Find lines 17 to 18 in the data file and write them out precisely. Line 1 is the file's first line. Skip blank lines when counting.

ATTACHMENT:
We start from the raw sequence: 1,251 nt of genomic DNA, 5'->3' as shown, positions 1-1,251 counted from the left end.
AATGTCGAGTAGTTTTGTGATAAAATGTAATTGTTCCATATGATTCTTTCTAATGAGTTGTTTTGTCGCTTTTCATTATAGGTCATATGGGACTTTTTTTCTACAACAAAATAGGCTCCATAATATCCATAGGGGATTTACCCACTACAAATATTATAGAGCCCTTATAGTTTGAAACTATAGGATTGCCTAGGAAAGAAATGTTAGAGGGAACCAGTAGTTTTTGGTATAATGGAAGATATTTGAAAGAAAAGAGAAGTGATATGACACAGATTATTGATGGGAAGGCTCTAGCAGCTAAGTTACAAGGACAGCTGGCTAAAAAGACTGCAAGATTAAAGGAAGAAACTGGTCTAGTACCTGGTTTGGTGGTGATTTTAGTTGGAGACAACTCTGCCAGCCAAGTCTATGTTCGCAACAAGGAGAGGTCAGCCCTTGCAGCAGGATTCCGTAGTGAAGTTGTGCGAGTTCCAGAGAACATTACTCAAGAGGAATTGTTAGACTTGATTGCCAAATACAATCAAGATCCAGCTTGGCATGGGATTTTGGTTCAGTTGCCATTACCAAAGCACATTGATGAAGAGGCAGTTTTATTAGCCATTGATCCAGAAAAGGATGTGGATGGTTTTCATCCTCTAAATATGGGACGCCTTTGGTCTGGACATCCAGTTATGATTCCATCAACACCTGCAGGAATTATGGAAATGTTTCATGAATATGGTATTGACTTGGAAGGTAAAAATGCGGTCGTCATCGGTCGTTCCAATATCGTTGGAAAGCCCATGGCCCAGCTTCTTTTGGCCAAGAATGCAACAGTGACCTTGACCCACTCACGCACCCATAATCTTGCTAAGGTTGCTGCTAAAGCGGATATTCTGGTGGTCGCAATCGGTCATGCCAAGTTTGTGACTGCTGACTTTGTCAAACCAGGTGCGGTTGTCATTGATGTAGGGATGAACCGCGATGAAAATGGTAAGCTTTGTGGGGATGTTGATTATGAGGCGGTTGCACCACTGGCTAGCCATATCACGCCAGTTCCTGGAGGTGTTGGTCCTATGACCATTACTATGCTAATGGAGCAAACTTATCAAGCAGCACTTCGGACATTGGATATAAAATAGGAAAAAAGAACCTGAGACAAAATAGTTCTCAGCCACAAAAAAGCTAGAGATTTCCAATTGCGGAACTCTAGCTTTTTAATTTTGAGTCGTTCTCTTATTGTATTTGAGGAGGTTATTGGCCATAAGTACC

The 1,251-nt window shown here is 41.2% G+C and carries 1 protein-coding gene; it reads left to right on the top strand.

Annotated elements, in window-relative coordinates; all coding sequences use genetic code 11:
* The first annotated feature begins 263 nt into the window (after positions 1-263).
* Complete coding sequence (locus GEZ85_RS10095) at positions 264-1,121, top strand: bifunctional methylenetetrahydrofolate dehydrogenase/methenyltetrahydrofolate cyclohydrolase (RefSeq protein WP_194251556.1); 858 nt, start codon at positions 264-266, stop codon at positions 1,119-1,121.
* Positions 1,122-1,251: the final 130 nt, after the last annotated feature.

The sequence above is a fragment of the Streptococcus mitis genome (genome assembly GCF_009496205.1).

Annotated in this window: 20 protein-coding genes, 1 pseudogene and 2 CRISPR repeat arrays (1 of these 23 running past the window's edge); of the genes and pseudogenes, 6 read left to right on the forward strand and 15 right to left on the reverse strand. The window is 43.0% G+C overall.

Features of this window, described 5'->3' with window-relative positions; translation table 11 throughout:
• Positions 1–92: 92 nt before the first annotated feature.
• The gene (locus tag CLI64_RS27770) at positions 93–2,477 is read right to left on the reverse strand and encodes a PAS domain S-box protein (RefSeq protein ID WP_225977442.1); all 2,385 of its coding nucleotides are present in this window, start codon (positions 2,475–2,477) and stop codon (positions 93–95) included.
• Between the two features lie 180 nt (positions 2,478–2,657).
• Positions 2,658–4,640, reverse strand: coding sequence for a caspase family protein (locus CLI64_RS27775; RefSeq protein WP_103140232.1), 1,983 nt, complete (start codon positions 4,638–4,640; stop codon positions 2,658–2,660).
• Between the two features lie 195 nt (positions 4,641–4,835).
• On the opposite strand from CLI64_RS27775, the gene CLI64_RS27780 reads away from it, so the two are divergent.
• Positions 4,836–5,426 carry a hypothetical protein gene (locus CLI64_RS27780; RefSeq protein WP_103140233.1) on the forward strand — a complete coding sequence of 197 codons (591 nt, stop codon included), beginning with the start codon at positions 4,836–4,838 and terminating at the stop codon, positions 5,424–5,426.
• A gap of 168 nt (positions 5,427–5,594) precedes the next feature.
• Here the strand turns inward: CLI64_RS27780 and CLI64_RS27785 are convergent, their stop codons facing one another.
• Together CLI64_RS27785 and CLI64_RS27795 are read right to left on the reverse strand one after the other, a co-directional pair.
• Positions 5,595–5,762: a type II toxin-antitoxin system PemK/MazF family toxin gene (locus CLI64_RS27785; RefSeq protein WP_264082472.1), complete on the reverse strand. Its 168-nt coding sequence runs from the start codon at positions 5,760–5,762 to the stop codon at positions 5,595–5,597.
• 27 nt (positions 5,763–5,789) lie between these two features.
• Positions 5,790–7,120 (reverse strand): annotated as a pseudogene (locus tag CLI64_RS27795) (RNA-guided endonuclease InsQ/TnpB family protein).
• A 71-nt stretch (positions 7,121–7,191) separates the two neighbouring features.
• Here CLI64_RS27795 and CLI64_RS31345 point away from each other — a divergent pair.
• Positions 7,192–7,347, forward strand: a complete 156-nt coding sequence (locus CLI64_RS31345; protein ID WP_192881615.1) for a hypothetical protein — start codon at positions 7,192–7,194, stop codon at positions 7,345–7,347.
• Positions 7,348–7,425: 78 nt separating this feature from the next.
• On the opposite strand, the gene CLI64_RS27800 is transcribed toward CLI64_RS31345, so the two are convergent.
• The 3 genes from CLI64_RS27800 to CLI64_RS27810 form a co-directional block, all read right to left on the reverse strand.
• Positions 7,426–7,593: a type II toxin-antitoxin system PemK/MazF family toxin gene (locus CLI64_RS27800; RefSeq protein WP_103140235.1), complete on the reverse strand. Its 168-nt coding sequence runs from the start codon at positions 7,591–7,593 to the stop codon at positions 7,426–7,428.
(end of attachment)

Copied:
• Positions 4,836–5,426 carry a hypothetical protein gene (locus CLI64_RS27780; RefSeq protein WP_103140233.1) on the forward strand — a complete coding sequence of 197 codons (591 nt, stop codon included), beginning with the start codon at positions 4,836–4,838 and terminating at the stop codon, positions 5,424–5,426.
• A gap of 168 nt (positions 5,427–5,594) precedes the next feature.